CSC 341 (Fall 2021)

Reading: Constructive and Classical Proof

Whether we adopt the perspective of programmer or mathematician, we rely on modeling techniques such as mathematical sets or data structures to represent a subject, e.g., general computation, in a way that is amendable for subsequent analysis. However, whereas programmers are primarily interested in implementing algorithms that operate over these subjects, mathematicians are primarily interested in stating and proving properties of our subjects. Mathematical proof, therefore, is our primary activity in this course.

There are two broad classes of proof we will employ in this course:

Of special interest to us as computer scientists are constructive proof. Aconstruction of an abstract object that fulfills a property is really an algorithm for building objects that satisfies those properties. Thus, the study of constructive proof allows us to unite our two perspectives, programmer and mathematician, on the theory of computation.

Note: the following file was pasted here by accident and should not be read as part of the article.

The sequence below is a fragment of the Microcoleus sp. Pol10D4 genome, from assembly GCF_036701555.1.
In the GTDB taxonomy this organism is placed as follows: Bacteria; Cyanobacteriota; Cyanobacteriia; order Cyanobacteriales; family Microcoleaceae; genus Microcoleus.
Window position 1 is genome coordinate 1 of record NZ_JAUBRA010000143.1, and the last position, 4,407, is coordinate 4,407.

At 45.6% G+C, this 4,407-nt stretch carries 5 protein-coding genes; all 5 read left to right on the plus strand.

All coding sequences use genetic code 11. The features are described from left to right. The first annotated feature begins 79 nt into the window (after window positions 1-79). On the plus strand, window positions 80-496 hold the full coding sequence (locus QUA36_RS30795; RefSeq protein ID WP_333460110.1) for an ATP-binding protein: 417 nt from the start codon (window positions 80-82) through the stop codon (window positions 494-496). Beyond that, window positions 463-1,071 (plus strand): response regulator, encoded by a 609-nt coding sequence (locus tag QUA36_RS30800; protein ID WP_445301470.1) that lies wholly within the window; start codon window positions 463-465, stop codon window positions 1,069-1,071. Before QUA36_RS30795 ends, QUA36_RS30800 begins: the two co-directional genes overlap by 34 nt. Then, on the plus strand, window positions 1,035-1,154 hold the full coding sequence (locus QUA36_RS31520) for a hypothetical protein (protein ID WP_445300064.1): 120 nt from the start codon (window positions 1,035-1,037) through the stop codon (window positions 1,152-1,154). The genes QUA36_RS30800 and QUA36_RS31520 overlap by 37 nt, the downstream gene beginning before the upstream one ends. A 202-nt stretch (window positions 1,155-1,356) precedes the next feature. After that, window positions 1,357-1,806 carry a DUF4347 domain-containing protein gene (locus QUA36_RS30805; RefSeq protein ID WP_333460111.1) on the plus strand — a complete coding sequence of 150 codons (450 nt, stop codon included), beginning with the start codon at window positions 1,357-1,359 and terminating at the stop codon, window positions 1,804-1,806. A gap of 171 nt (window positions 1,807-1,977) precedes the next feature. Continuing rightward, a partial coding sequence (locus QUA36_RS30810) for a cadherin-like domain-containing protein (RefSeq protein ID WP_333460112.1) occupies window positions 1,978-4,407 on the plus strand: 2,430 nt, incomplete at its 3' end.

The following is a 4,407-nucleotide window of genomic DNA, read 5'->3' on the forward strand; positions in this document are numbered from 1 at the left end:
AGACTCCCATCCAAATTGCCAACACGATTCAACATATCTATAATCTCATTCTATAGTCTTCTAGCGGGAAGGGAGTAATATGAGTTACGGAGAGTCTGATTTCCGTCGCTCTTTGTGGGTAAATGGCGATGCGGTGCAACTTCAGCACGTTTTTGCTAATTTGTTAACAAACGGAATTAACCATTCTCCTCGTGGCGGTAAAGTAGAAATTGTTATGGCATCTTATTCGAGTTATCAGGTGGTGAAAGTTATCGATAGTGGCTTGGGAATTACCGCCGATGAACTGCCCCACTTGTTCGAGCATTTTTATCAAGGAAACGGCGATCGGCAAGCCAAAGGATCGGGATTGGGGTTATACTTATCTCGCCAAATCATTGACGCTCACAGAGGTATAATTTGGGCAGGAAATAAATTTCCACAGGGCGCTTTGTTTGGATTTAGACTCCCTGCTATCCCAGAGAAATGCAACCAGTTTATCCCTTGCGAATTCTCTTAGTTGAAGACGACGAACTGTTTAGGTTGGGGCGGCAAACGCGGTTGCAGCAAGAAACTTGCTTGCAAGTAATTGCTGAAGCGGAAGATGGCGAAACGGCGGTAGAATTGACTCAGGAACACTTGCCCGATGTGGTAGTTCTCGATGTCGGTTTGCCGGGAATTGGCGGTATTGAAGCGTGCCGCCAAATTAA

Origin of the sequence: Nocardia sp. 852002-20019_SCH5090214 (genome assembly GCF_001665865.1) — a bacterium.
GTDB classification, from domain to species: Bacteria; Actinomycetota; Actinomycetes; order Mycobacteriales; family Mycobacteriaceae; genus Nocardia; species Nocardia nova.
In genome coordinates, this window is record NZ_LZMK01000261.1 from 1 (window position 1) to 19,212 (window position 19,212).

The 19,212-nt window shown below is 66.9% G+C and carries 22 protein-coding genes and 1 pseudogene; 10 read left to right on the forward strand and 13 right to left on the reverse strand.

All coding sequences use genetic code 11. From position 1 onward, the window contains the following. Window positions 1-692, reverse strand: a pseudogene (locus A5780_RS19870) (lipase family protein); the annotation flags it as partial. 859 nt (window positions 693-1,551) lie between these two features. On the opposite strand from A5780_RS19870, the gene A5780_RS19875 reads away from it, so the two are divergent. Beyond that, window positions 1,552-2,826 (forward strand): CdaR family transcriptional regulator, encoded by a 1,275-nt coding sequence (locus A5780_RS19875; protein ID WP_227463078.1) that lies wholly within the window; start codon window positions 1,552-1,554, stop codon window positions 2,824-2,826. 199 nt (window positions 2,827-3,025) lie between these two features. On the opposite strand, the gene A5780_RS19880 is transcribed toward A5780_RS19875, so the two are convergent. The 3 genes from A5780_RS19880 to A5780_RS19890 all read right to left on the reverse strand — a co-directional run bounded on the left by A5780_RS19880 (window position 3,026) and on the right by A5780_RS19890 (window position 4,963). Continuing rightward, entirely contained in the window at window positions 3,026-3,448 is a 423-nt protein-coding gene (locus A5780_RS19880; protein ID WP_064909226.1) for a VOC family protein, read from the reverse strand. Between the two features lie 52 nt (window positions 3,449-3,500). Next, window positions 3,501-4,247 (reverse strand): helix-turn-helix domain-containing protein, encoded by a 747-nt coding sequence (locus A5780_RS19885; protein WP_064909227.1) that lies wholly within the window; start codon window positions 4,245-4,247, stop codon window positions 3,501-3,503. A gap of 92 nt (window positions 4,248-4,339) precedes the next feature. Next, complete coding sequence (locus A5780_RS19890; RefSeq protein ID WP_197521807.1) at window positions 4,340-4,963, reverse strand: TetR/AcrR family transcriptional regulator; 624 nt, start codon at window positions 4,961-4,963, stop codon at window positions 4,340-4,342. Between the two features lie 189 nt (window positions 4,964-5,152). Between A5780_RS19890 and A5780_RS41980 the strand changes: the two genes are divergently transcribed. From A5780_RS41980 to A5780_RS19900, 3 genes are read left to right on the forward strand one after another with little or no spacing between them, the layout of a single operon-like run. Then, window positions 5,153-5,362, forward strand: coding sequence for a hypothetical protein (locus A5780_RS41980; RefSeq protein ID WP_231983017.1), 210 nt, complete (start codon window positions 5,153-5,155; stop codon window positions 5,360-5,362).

Regardless of the technique employed, all of our reasoning must obey the following mantra:

Go to definition!

That is, our reasoning must be rooted in the formal definitions of the objects involved. For example, we will write down precisely what a machine contains. Therefore, when we write a constructive proof involving such machines, we will need to specify all of the machines’ components in some form or another.

In preparation for today’s class,

Definition (\(k\)-colorability): let a coloring of a graph \(G = (V, E)\) be a function \(f : V \rightarrow C\) from the vertices \(V\) of \(G\) to an abstract finite set of colors \(C\) such that vertices connected together by an edge from \(E\) have distinct colors. Call a graph \(k\)-colorable if there exists such a set of colors \(C\) and coloring function \(f\) with \(|C| = k\).

Definition (Cycle): a cycle in a graph \(G\) is a sequence of vertices \(v_1, v_2, \ldots, v_k\) of \(G\) such that each adjacent pair of vertices \(v_i\) and \(v_{i+1}\) are connected by an edge in \(E\) and \(v_k\) and \(v_1\) are also connected by an edge.

Claim: If a graph contains an odd-length cycle, then it is not 2-colorable.